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Goal scoring is usually accomplished with skill and tenacity. But in this year's World Cup, some people - particularly goalkeepers - say there's been another factor involved: The ball. The players say the ball being used in this year's World Cup doesnt behave like a traditional soccer ball

And as NPR's Joe Palca reports, physicists say the players are right.

JOE PALCA: Before we talk about the new ball, let's talk a little about the old one. You may not realize it but the traditional soccer ball is not really a ball at all. It's an Archimedean solid, or in this particular case...

Professor JOHN ERIC GOFF (Physicist, Lynchburg College): What the mathematicians refer to as a truncated icosahedron.

PALCA: That's John Eric Goff. He's a physicist at Lynchburg College and author of "Gold Medal Physics."

The truncated icosahedron has 32 panels in pentagonal and hexagonal shapes, but there's no law that says a soccer ball must have 32 panels. Goff says for the last World Cup, Adidas introduced a ball with 14 panels. This year's ball, called the Jabulani, has even fewer.

Prof. GOFF: The Jabulani ball uses eight thermally-bonded panels.

PALCA: Goff says the number of panels is important.

Prof. GOFF: Balls that have rougher surfaces have different flight dynamics compared to balls with smooth surfaces.

PALCA: More panels, more seams, more seams, more roughness. And oddly, that means the ball goes faster.

Prof. GOFF: What happens is, as the air goes around a sphere or, you know, one of these sports balls, it forms a little layer near the surface of the sphere called the boundary layer.

PALCA: And a rough surface means the boundary layer breaks down more rapidly when the ball flies through the air.

Prof. GOFF: And what that means is the drag force on the ball, the air resistance, goes down slightly.

PALCA: The Jabulani has fewer seams but Adidas has added grooves that roughen its surface. In fact, the Jabulani has less drag, less air resistance than a traditional ball.

Goff says two Japanese scientists - Takeshi Asai and Kazuya Seo - used a wind tunnel to show that.

Dutch player, Giovanni van Bronckhorst, learned that empirically in the semi-final match with Uruguay.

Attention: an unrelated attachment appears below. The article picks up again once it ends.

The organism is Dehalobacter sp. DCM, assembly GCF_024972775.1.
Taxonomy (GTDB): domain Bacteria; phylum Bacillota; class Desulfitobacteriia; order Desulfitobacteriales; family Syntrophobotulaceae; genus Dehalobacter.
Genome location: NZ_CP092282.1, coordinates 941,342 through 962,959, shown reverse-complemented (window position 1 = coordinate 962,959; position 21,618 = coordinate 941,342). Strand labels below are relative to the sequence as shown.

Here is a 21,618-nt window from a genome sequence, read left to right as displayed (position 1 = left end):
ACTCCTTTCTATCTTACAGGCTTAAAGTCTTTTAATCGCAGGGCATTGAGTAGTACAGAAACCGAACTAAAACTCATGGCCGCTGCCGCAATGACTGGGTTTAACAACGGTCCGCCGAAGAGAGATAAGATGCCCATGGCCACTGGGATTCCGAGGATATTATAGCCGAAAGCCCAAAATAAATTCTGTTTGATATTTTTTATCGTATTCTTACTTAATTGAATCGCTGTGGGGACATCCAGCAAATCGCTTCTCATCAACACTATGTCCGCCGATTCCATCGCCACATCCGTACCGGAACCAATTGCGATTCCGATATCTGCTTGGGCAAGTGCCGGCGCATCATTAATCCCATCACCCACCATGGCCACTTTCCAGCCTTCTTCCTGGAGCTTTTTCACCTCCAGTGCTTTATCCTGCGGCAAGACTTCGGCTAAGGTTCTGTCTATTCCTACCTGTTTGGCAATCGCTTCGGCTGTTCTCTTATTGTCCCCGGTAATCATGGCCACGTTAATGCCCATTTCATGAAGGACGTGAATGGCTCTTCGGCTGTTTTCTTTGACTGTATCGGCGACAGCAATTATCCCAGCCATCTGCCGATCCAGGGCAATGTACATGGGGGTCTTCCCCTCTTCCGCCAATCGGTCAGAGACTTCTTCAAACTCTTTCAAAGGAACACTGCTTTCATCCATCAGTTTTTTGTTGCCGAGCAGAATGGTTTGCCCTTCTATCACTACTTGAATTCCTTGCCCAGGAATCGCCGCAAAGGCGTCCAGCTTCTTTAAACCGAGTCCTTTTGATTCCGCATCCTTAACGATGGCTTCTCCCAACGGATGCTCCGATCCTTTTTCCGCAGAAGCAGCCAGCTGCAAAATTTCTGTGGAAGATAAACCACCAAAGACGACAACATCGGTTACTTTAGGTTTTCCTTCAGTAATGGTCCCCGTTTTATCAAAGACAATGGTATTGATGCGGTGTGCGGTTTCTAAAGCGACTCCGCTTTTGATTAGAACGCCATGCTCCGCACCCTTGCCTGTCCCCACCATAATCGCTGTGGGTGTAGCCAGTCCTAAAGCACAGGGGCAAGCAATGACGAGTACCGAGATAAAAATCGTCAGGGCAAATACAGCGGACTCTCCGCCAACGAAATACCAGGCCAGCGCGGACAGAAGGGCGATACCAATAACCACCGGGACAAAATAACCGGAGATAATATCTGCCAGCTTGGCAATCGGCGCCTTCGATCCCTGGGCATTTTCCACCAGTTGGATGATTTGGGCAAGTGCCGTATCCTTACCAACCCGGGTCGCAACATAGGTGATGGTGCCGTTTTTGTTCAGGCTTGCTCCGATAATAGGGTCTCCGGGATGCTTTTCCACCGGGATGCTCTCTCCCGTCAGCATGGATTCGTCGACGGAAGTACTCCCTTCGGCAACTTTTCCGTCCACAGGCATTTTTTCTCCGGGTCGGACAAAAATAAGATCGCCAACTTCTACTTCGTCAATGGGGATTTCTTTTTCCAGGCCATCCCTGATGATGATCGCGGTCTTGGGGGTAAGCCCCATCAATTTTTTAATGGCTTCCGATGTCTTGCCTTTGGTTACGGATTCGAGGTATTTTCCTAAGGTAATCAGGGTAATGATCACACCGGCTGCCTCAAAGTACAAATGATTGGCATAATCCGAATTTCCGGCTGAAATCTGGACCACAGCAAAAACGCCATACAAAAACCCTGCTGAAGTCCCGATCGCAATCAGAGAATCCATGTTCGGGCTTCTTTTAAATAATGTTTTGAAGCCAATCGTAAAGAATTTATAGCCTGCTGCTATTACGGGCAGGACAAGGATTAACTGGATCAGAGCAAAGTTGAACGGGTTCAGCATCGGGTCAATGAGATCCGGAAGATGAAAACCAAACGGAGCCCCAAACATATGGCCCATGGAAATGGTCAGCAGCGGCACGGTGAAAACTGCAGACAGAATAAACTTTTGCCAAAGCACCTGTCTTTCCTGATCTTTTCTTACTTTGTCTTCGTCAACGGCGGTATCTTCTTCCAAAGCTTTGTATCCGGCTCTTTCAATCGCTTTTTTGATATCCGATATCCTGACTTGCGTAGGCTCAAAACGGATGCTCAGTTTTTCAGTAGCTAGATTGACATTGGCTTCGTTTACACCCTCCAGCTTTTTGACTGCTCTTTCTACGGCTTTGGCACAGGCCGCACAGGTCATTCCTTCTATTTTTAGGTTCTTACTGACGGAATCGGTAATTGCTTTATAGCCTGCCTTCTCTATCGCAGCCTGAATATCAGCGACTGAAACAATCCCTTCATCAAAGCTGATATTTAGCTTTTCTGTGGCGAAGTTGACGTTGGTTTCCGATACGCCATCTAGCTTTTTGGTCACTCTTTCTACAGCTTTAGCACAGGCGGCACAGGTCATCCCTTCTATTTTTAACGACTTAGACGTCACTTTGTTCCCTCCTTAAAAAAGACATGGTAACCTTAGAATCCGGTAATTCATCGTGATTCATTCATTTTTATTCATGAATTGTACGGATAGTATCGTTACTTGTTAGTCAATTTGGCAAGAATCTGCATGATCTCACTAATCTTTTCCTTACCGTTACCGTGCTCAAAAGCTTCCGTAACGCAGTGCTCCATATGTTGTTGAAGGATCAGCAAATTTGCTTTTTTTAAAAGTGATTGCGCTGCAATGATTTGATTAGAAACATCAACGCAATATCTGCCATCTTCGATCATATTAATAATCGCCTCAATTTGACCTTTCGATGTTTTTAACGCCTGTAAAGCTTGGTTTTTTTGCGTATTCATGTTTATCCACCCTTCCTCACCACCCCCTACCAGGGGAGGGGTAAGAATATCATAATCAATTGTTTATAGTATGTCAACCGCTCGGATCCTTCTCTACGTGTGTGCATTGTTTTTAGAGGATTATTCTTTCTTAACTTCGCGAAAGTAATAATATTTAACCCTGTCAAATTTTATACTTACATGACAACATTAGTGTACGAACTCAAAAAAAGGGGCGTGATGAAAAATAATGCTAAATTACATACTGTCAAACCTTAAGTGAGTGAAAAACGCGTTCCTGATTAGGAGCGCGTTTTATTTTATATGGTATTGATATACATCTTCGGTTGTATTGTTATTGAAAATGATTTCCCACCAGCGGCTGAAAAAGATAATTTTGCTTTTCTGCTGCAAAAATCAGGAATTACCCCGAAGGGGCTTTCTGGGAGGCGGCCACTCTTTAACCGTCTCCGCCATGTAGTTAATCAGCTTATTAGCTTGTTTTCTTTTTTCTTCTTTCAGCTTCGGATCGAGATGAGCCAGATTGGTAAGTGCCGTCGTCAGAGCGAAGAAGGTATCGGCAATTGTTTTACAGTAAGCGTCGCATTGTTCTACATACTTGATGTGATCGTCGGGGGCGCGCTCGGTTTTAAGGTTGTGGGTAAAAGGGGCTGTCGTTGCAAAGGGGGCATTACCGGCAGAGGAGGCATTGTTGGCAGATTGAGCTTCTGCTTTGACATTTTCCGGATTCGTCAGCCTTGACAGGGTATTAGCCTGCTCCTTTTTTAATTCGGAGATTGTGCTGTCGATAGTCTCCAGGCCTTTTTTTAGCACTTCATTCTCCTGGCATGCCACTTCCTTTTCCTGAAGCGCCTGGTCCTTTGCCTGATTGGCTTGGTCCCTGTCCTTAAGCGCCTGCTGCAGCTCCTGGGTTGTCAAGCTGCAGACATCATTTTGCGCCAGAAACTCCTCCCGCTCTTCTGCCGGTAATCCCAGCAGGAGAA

(Soundbite of cheering)

Mr. IAN DARKE (Announcer, ESPN): Now, van Brockhorst with pace - ohhh...

(Soundbite of cheering)

Mr. DARKE: ...it is an absolute firecracker from Giovanni van Bronckhorst. One-nil, Holland.

(Soundbite of vuvuzelas and cheering)

PALCA: Van Bronckhorst was about 45 yards from the goal when he struck the ball with his left foot.

Prof. GOFF: It was launched at a little over 70 miles an hour coming off of his boot.

PALCA: And because it was traveling so fast and the drag was less than on a traditional ball, it stayed higher in the air longer.

Prof. GOFF: Now, that particular kick was high up in the right corner of the goal.

PALCA: Just inches out of the reach of the leaping goalkeeper.

But speed isnt the only thing goalkeepers hate about the Jabulani: It knuckles funny. Okay, Ill explain. When you kick a ball you can make it spin or not spin. If the ball doesnt spin, physicist Rabindra D. Mehta, of NASA's Ames Research Center, says it will knuckle or wobble as it flies through the air, making it hard for a goalkeeper to know where it's going.

Dr. RABINDRA D. MEHTA (Chief, Experimental Aero-Physics, Ames Research Center, NASA): There is an ideal speed for the maximum knuckling effect. It turns out that for a traditional ball with these 32 panels, an ideal speed was about 30 miles an hour or so.

PALCA: But with the Jabulani, that ideal speed goes up to nearly 45 miles an hour, and there's still some knuckling at higher speeds, too. For goalkeepers this is a nightmare.

Marcus Hahnemann was backup keeper for the U.S. team.

Mr. MARCUS HAHNEMANN (Goalie, Team USA): Well, sometimes it goes that way. Sometimes it goes up. Sometimes it goes down. Sometimes it bends, so no one can read it.

PALCA: Of course, Hahnemann doesnt need to worry about that anymore. Ghana solved his problems by knocking the U.S. out of the tournament.

Joe Palca, NPR News, Washington.

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